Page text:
Council wants right to fine and ban the traffic-light bucket brigade ... and get tough on other street nuisances.

Where have you seen window washers today? Contact the Herald here.

Auckland Council wants more power to ban and penalise windscreen washers at intersections.

The washers are already banned under a bylaw, and offenders can be fined up to $20,000.

But the council says the sanctions are costly, complex and ineffective, and it wants the Government to change the law so it can issue infringement notices - possibly in the form of spot fines.


Under the present law, it must get police to confiscate washers' equipment or prosecute them.

Councillors yesterday unanimously backed a proposed law amendment that would allow the council to specify bylaw breaches that would result in an infringement notice.

It can already issue some penalties, such as parking fines. But the proposal, part of a draft submission on the Local Government Act 2002 Amendment Bill (No 3), would extend council's powers to issue the infringement notices for illegal car window washing at intersections as well as other problems it considers a public nuisance, such as graffiti and illegal street trading.

The acting chairman of the council's strategy and policy committee, Arthur Anae, said: "The council has been against window washing for some time but has no power to do anything. We have to get police to take their buckets ... and they just move a block down the road and start again."

The finer details of the infringement notices would depend on the proposal being adopted by a Parliamentary select committee.

Council chief planning officer Roger Blakeley said officials wanted an immediate, cost-effective sanction - possibly a spot fine.

The size of the fine would depend on the gravity of the offence. Mr Anae, a Manukau councillor, hoped any fine would be less than $100 so it was not too harsh for people who were likely to have small incomes.

While he backed the council's draft submission, he also praised the "entrepreneurial spirit" of the window washers, and wanted a resolution which worked for all parties.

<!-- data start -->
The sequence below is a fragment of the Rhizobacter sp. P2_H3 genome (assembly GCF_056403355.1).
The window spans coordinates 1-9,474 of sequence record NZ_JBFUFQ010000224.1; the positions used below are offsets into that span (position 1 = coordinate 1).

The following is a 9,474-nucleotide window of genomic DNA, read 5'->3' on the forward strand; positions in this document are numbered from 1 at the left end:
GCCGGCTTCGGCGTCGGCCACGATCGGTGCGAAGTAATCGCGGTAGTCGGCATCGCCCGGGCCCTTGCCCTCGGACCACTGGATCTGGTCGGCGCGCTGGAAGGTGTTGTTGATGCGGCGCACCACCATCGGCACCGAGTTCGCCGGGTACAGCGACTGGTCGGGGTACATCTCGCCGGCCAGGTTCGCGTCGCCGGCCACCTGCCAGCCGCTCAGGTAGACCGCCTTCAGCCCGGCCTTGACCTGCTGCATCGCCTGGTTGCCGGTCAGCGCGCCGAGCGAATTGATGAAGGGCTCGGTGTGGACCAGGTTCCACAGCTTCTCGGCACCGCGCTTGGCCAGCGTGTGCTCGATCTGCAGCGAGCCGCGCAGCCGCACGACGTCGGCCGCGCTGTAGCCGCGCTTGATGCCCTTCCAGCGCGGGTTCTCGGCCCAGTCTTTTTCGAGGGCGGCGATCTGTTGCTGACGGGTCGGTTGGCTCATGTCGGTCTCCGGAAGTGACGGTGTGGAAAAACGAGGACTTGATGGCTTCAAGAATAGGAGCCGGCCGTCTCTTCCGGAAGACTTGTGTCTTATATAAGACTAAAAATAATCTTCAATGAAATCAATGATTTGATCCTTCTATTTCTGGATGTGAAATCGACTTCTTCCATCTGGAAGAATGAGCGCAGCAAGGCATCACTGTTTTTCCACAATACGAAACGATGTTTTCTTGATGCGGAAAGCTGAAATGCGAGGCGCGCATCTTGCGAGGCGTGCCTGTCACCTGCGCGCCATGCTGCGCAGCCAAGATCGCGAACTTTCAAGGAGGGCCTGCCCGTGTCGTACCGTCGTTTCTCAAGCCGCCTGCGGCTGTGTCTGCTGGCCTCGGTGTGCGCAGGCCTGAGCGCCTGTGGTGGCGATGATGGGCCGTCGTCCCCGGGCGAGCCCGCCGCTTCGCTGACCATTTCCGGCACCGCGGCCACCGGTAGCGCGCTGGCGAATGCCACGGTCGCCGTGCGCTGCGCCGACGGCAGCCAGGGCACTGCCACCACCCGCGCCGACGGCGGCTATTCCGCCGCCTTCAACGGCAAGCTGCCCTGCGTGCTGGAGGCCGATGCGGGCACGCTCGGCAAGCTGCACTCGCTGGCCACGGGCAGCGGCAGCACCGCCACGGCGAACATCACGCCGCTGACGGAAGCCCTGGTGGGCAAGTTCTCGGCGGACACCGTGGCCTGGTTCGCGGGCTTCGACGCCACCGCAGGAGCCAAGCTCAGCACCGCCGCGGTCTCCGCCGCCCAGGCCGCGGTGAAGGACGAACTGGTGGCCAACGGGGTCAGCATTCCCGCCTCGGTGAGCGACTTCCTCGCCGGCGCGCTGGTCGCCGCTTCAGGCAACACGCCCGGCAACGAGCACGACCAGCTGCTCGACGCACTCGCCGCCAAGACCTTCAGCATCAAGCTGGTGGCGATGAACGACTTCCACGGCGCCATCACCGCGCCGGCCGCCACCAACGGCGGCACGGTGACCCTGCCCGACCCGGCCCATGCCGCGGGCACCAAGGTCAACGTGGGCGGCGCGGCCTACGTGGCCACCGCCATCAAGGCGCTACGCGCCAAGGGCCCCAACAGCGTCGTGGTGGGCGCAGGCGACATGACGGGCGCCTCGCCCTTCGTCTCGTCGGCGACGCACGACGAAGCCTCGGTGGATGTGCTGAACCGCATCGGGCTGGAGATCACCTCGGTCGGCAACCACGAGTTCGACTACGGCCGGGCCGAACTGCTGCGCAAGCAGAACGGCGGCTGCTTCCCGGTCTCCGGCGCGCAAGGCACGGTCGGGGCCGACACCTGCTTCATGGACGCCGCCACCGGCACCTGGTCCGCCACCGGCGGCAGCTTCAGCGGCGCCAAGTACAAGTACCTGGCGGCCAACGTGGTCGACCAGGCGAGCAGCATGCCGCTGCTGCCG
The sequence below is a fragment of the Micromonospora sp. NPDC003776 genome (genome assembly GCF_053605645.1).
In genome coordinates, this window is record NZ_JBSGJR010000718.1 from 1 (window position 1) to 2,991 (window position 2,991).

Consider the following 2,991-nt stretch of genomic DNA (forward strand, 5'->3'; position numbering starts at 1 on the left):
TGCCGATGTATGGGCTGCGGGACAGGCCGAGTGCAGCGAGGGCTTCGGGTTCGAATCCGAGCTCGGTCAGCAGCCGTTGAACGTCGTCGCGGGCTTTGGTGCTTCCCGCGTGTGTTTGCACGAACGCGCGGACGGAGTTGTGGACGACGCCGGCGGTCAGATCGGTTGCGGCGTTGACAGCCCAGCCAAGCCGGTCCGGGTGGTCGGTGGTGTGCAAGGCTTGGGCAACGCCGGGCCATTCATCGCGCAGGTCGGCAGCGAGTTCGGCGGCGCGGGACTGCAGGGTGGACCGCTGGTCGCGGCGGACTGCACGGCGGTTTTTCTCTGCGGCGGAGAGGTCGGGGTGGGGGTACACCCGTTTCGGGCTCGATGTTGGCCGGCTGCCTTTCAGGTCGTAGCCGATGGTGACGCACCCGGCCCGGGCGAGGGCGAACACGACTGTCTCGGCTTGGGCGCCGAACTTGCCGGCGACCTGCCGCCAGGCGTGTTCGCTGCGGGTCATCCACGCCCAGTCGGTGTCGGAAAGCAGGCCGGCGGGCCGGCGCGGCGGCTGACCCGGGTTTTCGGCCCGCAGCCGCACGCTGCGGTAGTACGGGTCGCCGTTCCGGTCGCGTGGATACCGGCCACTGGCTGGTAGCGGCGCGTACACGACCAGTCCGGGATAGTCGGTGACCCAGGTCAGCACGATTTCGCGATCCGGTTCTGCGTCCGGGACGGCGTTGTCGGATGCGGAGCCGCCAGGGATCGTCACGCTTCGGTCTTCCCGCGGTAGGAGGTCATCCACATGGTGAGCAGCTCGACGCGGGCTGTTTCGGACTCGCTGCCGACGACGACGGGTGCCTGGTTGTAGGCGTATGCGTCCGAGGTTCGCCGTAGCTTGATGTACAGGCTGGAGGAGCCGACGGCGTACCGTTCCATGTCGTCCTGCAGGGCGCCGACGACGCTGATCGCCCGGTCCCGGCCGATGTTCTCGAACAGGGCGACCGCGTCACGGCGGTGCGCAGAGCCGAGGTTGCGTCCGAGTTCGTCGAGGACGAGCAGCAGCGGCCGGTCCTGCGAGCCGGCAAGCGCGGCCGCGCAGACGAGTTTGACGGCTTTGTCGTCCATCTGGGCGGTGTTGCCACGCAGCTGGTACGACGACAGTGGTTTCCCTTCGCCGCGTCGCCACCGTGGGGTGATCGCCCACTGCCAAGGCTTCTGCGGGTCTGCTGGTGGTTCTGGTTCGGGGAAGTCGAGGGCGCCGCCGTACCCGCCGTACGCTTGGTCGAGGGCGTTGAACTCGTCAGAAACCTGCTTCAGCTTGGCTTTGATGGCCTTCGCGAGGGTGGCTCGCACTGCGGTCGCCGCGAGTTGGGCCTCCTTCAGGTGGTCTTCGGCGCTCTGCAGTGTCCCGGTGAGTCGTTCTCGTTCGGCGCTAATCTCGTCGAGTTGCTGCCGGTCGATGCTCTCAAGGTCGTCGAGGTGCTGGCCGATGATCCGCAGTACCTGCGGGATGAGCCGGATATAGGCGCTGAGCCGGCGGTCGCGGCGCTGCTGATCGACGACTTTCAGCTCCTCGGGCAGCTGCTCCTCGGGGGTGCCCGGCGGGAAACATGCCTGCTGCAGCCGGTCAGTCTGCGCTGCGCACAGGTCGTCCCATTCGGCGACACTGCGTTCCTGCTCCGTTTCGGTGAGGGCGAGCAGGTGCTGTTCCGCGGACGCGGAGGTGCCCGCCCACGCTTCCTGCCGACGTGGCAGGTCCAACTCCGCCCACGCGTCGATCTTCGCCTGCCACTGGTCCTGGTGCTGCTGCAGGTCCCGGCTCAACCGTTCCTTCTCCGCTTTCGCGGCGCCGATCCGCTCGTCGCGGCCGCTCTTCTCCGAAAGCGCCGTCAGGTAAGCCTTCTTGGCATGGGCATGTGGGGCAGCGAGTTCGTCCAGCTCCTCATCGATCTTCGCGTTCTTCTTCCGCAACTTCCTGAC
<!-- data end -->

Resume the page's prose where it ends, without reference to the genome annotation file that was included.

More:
"If I was a teenager, I would probably be doing the same thing to make a buck."

He suggested the washing could be regulated. Washers could get licences to work at specified intersections, and could wear a uniform and follow a code of conduct.

The problem was believed to be worst in Counties Manukau, where police received between 20 and 35 complaints a month.

Late last year, police prevention manager Richard Middleton asked people not to give money to window washers at South Auckland intersections.

"The window washers are a hazard ... and the activity should not be encouraged with payment."

Councils can now issue infringement notices under the Resource Management Act, the Building Act and the Land Transport Act.

But most bylaws cannot be enforced with infringement notices without the Local Government Minister's approval.

The draft submission said local government had long been seeking greater powers and it was disappointing that proposed reforms did not address the issue.

The AA's general manager of motoring affairs, Mike Noon, said some motorists tolerated the window washers, but it often depended on the approach of a particular washer.

"In some places it will be gratefully received with a smile and a wave. But if they're impeding the traffic it's a safety risk, and if the people delivering the service are being intimidatory, that's not welcome."

The proposal is the latest action against people deemed to be a public nuisance.

In May a new Auckland Council bylaw comes into effect, giving council officers the power to ban street beggars who intimidate shoppers.


Auckland Council bylaw bans car window washing at intersections. Penalties include confiscation of equipment by police or prosecution and fine of up to $20,000 for the most serious offences.


Government law-change to allow council to issue infringement notices for bylaw breaches, including window washing. This could include spot fines issued by council officers.

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